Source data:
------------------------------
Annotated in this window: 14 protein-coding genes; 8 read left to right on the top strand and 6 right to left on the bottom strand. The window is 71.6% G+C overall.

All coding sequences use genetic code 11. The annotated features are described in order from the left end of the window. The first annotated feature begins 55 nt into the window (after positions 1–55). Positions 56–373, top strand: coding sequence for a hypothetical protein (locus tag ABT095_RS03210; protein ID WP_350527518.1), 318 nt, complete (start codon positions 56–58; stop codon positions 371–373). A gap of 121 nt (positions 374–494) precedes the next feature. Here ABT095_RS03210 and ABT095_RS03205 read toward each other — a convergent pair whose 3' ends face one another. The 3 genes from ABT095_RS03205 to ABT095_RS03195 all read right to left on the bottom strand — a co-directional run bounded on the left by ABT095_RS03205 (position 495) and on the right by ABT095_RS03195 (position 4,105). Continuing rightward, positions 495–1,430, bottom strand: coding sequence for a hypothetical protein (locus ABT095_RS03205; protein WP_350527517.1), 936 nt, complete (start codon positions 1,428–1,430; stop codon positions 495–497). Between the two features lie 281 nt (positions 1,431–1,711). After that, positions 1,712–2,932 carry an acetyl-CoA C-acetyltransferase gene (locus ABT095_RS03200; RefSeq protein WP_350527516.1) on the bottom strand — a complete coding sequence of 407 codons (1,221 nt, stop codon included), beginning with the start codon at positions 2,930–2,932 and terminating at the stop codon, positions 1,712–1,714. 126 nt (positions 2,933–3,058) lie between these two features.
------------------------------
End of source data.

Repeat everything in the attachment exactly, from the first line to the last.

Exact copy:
Annotated in this window: 14 protein-coding genes; 8 read left to right on the top strand and 6 right to left on the bottom strand. The window is 71.6% G+C overall.

All coding sequences use genetic code 11. The annotated features are described in order from the left end of the window. The first annotated feature begins 55 nt into the window (after positions 1–55). Positions 56–373, top strand: coding sequence for a hypothetical protein (locus tag ABT095_RS03210; protein ID WP_350527518.1), 318 nt, complete (start codon positions 56–58; stop codon positions 371–373). A gap of 121 nt (positions 374–494) precedes the next feature. Here ABT095_RS03210 and ABT095_RS03205 read toward each other — a convergent pair whose 3' ends face one another. The 3 genes from ABT095_RS03205 to ABT095_RS03195 all read right to left on the bottom strand — a co-directional run bounded on the left by ABT095_RS03205 (position 495) and on the right by ABT095_RS03195 (position 4,105). Continuing rightward, positions 495–1,430, bottom strand: coding sequence for a hypothetical protein (locus ABT095_RS03205; protein WP_350527517.1), 936 nt, complete (start codon positions 1,428–1,430; stop codon positions 495–497). Between the two features lie 281 nt (positions 1,431–1,711). After that, positions 1,712–2,932 carry an acetyl-CoA C-acetyltransferase gene (locus ABT095_RS03200; RefSeq protein WP_350527516.1) on the bottom strand — a complete coding sequence of 407 codons (1,221 nt, stop codon included), beginning with the start codon at positions 2,930–2,932 and terminating at the stop codon, positions 1,712–1,714. 126 nt (positions 2,933–3,058) lie between these two features.